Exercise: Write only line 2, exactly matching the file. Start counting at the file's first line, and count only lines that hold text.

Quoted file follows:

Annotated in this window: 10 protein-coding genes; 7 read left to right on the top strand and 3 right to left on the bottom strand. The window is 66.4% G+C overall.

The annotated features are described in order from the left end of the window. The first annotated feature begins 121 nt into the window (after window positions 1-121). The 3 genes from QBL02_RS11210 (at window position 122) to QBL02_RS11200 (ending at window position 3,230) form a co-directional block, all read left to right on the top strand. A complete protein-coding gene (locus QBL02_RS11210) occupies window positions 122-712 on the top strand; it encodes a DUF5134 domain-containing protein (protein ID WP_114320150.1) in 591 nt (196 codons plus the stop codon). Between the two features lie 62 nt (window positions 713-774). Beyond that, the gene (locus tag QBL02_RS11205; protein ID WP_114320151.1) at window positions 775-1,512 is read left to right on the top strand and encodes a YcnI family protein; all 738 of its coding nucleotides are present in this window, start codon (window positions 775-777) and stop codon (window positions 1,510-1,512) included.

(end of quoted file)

The annotated features are described in order from the left end of the window. The first annotated feature begins 121 nt into the window (after window positions 1-121). The 3 genes from QBL02_RS11210 (at window position 122) to QBL02_RS11200 (ending at window position 3,230) form a co-directional block, all read left to right on the top strand. A complete protein-coding gene (locus QBL02_RS11210) occupies window positions 122-712 on the top strand; it encodes a DUF5134 domain-containing protein (protein ID WP_114320150.1) in 591 nt (196 codons plus the stop codon). Between the two features lie 62 nt (window positions 713-774). Beyond that, the gene (locus tag QBL02_RS11205; protein ID WP_114320151.1) at window positions 775-1,512 is read left to right on the top strand and encodes a YcnI family protein; all 738 of its coding nucleotides are present in this window, start codon (window positions 775-777) and stop codon (window positions 1,510-1,512) included.